Covid-19: a person fills the Grand Mercure MIQ hotel in Wellington

0
The Grand Mercure Hotel in Wellington, which acts as a managed isolation center.

Ross Giblin / Stuff

The Grand Mercure Hotel in Wellington, which acts as a managed isolation center.

Last week, just one guest stayed at the isolation hotel run by the Grand Mercure in Wellington, where dozens of staff worked.

It is understood that the person arrived in a private plane following a family issue in New Zealand.

In a statement, a spokesperson for Managed Isolation and Quarantine confirmed that the 102-room hotel only received one guest between October 21 and 28.

This meant that 88 isolation rooms were empty during that time, as well as 13 quarantine rooms.

READ MORE:
* Dozens of MIQ gaps found, secrecy surrounds which hotels fall short
* Covid-19: Hotel to be abandoned as MIQ facility due to ventilation issues
* Covid-19: Wellington’s Grand Mercury becomes full-time quarantine facility following Delta variant community outbreak

Up to 50 employees were still working at the facility during this time, looking after the single guest.

“Other guests did not stay at this property to maintain the cohort system between incoming and outgoing guests,” the statement said.

“The last cohort of 65 returnees left on October 21. The next cohort of 105 returnees [was] due to arrive at establishment [on] October 28.

The cohort system meant people who arrived at the same time, usually on the same plane, were isolated together at one of the isolation centers run across the country.

Repatriate plane loads are being held together at MIQ facilities to reduce potential transmission of Covid-19.

Provided

Repatriate plane loads are being held together at MIQ facilities to reduce potential transmission of Covid-19.

According to the MIQ website, the cohort cycle can take 18 to 20 days, after which hotels remain empty for up to two days as they are thoroughly cleaned.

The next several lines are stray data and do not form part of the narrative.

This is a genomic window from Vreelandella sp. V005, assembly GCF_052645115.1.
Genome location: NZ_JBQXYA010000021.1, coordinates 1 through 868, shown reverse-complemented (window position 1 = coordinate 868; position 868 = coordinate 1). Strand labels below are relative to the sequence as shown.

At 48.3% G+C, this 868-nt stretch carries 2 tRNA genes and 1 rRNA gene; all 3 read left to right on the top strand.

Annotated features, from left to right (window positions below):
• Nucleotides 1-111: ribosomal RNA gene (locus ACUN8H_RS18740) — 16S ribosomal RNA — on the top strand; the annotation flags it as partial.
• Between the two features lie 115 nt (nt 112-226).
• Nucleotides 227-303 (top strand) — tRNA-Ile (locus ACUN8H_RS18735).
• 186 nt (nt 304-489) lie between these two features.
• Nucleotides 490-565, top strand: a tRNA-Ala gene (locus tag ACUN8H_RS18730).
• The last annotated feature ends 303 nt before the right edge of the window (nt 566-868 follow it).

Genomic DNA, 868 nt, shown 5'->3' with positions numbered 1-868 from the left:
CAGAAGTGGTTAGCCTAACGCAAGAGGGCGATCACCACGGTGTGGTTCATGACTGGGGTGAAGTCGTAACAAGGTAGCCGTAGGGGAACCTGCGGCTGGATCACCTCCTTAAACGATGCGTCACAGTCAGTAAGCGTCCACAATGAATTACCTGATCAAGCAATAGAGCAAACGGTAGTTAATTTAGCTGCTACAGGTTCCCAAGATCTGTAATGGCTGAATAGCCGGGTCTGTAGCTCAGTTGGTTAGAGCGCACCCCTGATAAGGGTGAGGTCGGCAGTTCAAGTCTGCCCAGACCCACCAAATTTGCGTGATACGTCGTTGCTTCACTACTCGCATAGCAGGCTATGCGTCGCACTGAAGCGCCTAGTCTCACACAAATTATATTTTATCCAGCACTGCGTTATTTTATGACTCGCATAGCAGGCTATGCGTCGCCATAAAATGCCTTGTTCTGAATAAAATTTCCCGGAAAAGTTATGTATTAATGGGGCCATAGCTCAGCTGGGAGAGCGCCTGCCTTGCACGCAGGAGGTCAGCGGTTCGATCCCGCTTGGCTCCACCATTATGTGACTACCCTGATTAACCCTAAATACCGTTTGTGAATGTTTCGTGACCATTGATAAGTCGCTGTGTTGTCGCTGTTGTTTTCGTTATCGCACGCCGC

Up to 15 percent of rooms had to be left empty because of the cohort system.

It was not clear if the only guest was classified as their own cohort.

Asked about staffing while a guest was staying at the hotel, the MIQ spokesperson said: “During quieter times, the on-site health team works remotely to support their fellow nurses in Auckland “.

National Party Covid-19 response spokesperson Chris Bishop.

ROBERT KITCHIN / Tips

National Party Covid-19 response spokesperson Chris Bishop.

National Covid-19 Party response spokesperson Chris Bishop said the situation was “extraordinary”.

“This is a huge slap in the face for the thousands of New Zealanders off the coast who are desperate to return home but cannot secure a spot in the MIQ lottery,” Bishop said.

“I think people are going to look at it and say this guy had a hotel all to himself, with all the staff that goes with it. Having a 100 room hotel all to himself would be funny if it wasn’t. such a serious matter for the offshore Kiwis who try to return to their country of birth.

Bishop said the guest himself was not responsible for the situation.

“No one blames the individual. He’s just arrived in New Zealand, and he’s been placed there by the system. The problem is the system.

“It’s just ridiculous having a hotel for one person, and you really have to wonder how it happened.”

Bishop said he supported the cohort system, but having a large number of empty rooms was not enough.

“The cohort is a good idea because it minimizes the risk of MIQ from MIQ transmission of Covid, but having a hotel booked for one person is absolutely ridiculous. This is not the way the system should work.

Wellington’s Great Mercury had just returned to full capacity.

From May to October, only half of the premises were in use while maintenance work was being carried out on the ventilation system.

Special air filtration systems have now been installed in many of the hotel’s rooms, especially the quarantine rooms, including high-efficiency particle-absorbing filters, or HEPA, in common areas.


Source link

Leave A Reply

Your email address will not be published.